In other arts-related legislation, the Continuing Resolution also contains provisions for $4.9 million to be made available to arts institutions in Washington, D.C. during fiscal ’86. The one-time trial “National Capital Region Arts and Cultural Affairs” program will be administered by the National Park Service. Grants of up to $500,000 will be made available to organizations of “demonstrated national significance” which meet at least two of the following criteria: 1) an annual operating budget of at least $1 million; 2) an annual audience or visitation of at least 200,000; 3) a paid staff of at least 100, or 4) eligibility under the Historic Sites Act of
1935. Funds currently provided by the federal government to Ford’s Theatre and Wolf Trap Farm Park for the Performing Arts will be included as a part of this program in fiscal ’86. Originally proposed by the Senate to be administered by the Institute of Museum Services, the program was forward-funded to allow organizations to prepare and submit applications during FY ’85. Theatre organizations likely to be eligible under the announced criteria include Arena Stage, the Folger Theatre and the Kennedy Center.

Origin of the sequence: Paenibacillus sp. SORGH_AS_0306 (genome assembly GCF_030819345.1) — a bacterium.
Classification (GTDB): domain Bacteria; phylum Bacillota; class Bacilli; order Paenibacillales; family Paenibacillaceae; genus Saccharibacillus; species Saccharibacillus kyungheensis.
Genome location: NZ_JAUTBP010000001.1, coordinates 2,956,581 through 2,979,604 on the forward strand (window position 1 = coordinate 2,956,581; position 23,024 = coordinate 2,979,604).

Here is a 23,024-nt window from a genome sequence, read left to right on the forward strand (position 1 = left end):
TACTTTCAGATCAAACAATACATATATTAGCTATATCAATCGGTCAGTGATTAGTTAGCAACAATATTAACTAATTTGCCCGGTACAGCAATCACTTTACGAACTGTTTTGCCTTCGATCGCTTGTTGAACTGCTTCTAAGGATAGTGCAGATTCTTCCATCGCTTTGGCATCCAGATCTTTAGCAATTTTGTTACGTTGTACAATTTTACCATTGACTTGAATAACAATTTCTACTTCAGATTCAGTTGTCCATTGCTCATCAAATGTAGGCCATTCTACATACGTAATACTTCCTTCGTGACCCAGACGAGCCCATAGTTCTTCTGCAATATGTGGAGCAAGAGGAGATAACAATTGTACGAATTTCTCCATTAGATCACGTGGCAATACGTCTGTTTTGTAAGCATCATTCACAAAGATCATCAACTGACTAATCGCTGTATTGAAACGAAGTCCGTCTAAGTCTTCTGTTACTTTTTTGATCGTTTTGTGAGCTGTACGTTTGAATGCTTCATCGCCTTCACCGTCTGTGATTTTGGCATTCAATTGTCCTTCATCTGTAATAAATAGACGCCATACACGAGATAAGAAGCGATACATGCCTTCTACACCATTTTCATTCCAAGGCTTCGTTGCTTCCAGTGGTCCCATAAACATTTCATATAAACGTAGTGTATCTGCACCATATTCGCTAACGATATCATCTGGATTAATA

Also contained in the FY ’85 Continuing Resolution is $3.15 million for arts in education.
The measure included $200 million in fiscal 1987 funds for the Corporation for Public Broadcasting, which is funded two years in advance. However, the $200 million CPB appropriation was vetoed by President Reagan for a second time on Oct. 19. Earlier in the year, Congress had passed by a wide bipartisan margin a spending authorization of $238 million for the CPB in fiscal ’87. After President Reagan’s first veto of the bill in August, Sen. Barry Goldwater (R-AZ) led a compromise effort which arrived at the $200 million figure. In announcing the veto Reagan stated that under the bill “federal funding for public broadcasting would be increased by too much too fast” during a time of “clear and urgent need to reduce federal spending.” Rep. Timothy Wirth (-CO), a principle sponsor of the compromise appropriation bill, re. sponded, “This action by President Reagan has nothing whatsoever to do with budget balancing, but is rather a clear attempt to decimate this nation’s excellent public broadcasting system.
Sonia Landau, recently elected chairman of the corporation, said, “We will continue to work with both the Congress and the Administration to reach a mutually acceptable authorization.”